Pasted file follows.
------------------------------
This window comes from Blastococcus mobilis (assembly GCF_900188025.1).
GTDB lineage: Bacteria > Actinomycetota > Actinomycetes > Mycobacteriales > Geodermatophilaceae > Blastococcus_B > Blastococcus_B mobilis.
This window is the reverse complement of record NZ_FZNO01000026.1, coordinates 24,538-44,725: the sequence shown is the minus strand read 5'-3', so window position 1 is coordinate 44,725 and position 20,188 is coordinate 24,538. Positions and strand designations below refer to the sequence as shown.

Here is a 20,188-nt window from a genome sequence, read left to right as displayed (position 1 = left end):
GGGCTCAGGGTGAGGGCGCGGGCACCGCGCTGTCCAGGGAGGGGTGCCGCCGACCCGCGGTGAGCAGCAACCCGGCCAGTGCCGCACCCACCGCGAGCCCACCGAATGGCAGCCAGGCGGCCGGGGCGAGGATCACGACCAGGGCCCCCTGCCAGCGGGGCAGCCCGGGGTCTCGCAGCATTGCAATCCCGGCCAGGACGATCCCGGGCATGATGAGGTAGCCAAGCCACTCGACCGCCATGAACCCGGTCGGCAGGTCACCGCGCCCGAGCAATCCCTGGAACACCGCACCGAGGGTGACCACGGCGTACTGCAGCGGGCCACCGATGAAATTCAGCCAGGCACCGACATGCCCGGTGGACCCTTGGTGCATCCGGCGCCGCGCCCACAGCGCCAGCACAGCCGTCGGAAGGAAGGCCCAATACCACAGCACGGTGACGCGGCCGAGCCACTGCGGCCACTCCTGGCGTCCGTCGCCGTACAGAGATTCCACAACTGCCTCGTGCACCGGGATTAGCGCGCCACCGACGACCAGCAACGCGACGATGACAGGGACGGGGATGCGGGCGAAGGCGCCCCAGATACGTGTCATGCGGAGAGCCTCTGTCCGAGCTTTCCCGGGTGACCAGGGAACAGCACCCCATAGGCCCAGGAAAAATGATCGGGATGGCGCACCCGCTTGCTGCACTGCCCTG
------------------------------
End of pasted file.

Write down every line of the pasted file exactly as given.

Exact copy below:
This window comes from Blastococcus mobilis (assembly GCF_900188025.1).
GTDB lineage: Bacteria > Actinomycetota > Actinomycetes > Mycobacteriales > Geodermatophilaceae > Blastococcus_B > Blastococcus_B mobilis.
This window is the reverse complement of record NZ_FZNO01000026.1, coordinates 24,538-44,725: the sequence shown is the minus strand read 5'-3', so window position 1 is coordinate 44,725 and position 20,188 is coordinate 24,538. Positions and strand designations below refer to the sequence as shown.

Here is a 20,188-nt window from a genome sequence, read left to right as displayed (position 1 = left end):
GGGCTCAGGGTGAGGGCGCGGGCACCGCGCTGTCCAGGGAGGGGTGCCGCCGACCCGCGGTGAGCAGCAACCCGGCCAGTGCCGCACCCACCGCGAGCCCACCGAATGGCAGCCAGGCGGCCGGGGCGAGGATCACGACCAGGGCCCCCTGCCAGCGGGGCAGCCCGGGGTCTCGCAGCATTGCAATCCCGGCCAGGACGATCCCGGGCATGATGAGGTAGCCAAGCCACTCGACCGCCATGAACCCGGTCGGCAGGTCACCGCGCCCGAGCAATCCCTGGAACACCGCACCGAGGGTGACCACGGCGTACTGCAGCGGGCCACCGATGAAATTCAGCCAGGCACCGACATGCCCGGTGGACCCTTGGTGCATCCGGCGCCGCGCCCACAGCGCCAGCACAGCCGTCGGAAGGAAGGCCCAATACCACAGCACGGTGACGCGGCCGAGCCACTGCGGCCACTCCTGGCGTCCGTCGCCGTACAGAGATTCCACAACTGCCTCGTGCACCGGGATTAGCGCGCCACCGACGACCAGCAACGCGACGATGACAGGGACGGGGATGCGGGCGAAGGCGCCCCAGATACGTGTCATGCGGAGAGCCTCTGTCCGAGCTTTCCCGGGTGACCAGGGAACAGCACCCCATAGGCCCAGGAAAAATGATCGGGATGGCGCACCCGCTTGCTGCACTGCCCTG